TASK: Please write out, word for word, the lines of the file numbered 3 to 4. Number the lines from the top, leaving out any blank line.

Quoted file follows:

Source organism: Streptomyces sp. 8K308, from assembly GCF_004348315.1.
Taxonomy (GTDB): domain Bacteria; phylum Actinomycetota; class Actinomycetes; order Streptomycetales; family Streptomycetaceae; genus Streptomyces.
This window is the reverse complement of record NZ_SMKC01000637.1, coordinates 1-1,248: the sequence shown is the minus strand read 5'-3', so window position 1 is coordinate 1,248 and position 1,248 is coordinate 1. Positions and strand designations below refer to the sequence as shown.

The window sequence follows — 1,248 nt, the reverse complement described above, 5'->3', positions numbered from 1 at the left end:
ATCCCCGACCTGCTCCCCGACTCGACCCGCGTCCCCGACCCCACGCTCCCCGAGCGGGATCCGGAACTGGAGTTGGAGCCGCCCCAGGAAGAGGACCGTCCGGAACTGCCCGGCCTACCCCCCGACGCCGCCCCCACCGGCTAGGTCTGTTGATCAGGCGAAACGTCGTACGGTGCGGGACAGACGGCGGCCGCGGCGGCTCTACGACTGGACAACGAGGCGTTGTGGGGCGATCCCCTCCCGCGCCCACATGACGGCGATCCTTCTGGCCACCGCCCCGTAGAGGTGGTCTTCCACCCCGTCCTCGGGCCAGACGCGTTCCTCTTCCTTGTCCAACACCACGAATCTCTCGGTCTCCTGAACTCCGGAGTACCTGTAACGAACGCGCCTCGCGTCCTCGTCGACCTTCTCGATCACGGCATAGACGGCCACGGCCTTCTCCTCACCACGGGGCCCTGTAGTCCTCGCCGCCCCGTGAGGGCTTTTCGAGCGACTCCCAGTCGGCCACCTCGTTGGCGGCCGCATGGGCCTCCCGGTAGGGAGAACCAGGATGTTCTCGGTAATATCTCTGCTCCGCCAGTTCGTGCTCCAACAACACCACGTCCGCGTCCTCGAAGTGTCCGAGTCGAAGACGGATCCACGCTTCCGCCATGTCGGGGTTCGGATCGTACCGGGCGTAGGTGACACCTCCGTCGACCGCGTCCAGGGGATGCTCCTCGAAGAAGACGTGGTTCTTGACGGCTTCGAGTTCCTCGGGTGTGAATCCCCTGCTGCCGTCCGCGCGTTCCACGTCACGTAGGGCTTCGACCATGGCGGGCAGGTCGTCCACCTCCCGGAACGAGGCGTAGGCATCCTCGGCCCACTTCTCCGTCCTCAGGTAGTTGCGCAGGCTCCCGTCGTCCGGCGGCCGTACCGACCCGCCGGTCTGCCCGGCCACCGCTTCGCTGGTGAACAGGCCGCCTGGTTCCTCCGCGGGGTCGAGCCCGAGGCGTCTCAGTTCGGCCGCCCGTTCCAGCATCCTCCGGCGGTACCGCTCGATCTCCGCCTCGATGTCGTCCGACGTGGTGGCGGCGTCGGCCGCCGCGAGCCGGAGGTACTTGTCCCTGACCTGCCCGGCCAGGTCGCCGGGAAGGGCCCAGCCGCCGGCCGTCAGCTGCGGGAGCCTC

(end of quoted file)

This window is the reverse complement of record NZ_SMKC01000637.1, coordinates 1-1,248: the sequence shown is the minus strand read 5'-3', so window position 1 is coordinate 1,248 and position 1,248 is coordinate 1. Positions and strand designations below refer to the sequence as shown.

The window sequence follows — 1,248 nt, the reverse complement described above, 5'->3', positions numbered from 1 at the left end: